You’ve flashed your old WRT54G or other vanilla router with the Tomato firmware. This itself turns your router into a lean, mean routing machine with QOS, SSH and more, but let’s say we want to take it a bit further. What it we want to get some more stats out of it?
In order to do this, we first need to set up a way to pull this information from the router. The best way to do this is to install an SNMP (Simple Network Management Protocol) daemon on the system.
The main roadblock we face here is that the system mainly runs in volatile system memory, meaning that every time the system is rebooted the filesystem is reset. Fortunately Tomato provides a way to get around this using CIFS shares. Follow the steps below (as modified from here) to install an SNMP server on a Tomato router.
- Create a network (samba, CIFS) share somewhere on the network. This computer must be on all of the time in order for Tomato to run the SNMP server.
- Download the snmpd.zip file from one of these locations:
expand the binary and .conf file into the share or a subdirectory (for example, <share name>/snmp)
MD5 for snmpd binary is ae0d622648efdb8dceb7b3b5a63e23ac
- Set up the shared directory on the router. Visit Administration->CIFS Client. Add the share as follows, with your correct share information:
- Log into the Tomato router via ssh, and start SNMPd on the router by issuing the command:
/cifs1/snmp/snmpd -c /cifs1/snmp/snmpd.conf &
- Test that SNMP is running and can be accessed on another computer on the network. To test it, you can use snmpwalk like so:
snmpwalk -c public -v 2c <IP Address of Router>
If it works properly, it will list the available OIDs from the router. You do not need to take note of these, but they will be used in the graphing software later.
- Finally, we need to launch the SNMP server when the router is restarted. You do this by adding the command to start it in the area Administration -> Scripts -> Firewall:
sleep 30 /cifs1/snmp/snmpd -c /cifs1/snmp/snmpd.conf -s &
This launches the snmp server 30 seconds after the router is started or rebooted.
Thats it! SNMP is now running on the router.
Now to add this SNMP host to your graphing software. For this example, I will use Cacti, which I will assume you have already set up. If you need to set it up, please follow the directions on the Cacti site for installation.
First, add the router as a new device, using the information below (change IP to suite your needs):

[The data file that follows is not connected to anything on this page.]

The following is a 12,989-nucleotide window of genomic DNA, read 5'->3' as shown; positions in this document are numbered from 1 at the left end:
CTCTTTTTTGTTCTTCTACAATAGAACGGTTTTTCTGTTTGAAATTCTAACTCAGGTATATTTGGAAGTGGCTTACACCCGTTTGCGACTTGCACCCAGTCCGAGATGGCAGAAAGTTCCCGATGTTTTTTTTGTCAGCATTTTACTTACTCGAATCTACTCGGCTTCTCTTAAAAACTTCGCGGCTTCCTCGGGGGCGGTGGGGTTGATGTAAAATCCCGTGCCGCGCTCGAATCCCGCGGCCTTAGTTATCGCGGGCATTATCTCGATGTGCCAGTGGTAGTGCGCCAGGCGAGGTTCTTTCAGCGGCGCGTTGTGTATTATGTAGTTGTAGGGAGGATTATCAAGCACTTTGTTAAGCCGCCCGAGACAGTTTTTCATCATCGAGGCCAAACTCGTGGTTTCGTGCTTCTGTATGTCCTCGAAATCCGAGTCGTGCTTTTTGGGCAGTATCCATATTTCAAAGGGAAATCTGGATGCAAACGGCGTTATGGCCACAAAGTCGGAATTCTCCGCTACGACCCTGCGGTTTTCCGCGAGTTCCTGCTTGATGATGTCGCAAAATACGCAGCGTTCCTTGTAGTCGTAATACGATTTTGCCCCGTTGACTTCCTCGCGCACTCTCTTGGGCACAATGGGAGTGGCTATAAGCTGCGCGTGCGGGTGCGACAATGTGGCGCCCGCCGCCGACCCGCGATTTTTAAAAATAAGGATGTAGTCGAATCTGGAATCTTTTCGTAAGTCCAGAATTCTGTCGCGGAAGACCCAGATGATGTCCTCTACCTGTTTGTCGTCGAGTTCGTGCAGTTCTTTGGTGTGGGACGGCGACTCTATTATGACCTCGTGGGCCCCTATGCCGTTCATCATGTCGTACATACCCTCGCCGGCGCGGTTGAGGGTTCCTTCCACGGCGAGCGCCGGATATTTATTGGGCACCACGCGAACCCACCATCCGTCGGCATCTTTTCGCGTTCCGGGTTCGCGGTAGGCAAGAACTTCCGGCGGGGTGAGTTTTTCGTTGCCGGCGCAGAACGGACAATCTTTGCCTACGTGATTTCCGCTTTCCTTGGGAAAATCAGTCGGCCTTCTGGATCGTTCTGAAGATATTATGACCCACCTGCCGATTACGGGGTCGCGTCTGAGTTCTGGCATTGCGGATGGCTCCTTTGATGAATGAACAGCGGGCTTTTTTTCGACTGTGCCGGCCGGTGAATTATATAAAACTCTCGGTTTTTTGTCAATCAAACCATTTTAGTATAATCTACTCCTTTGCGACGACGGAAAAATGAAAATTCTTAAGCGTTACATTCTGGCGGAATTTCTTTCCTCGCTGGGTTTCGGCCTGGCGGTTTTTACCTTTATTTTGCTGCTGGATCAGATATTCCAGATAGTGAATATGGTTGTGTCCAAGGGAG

After adding the device, you have several options depending on what sort of data you are looking for. For system information on the router – for example CPU usage, memory usage, etc; you can go directly to Create -> New Graphs. Select your device and then add the graph you are looking for.
The graph will show as a broken image at first, or a blank graph with “NaN” as the data source. Give it a few minutes to update, and the information should start to flow through. The ucd/net options work best, but feel free to experiment.
To get traffic stats on the interface, you first need to “Walk” the device. Go back to your device list, and edit the device you added. Under “Associated Data Queries”, Add Data Query, add “SNMP – Interface Statistics” with Re-Index period as “Uptime goes backwards”. After adding it you should see under status something like: Success [39 Items, 6 Rows].
Since these data sources are now added, you can go back to Add a new Graph. After selecting the device, you should see a list of these new interfaces. Select the interfaces you wish to graph, and select the graph type (I suggest In/Out bits with Total).
After a few minutes, the data should start filling in. After a while, you will get a graph like this:
In conclusion, with a little work, you can get enterprise class graphing from your consumer router. The total project took me about 45 minutes, and I was trying to figure out all of the data sources and the correct way to enter everything.
Let me know your experiences, suggestions and corrections!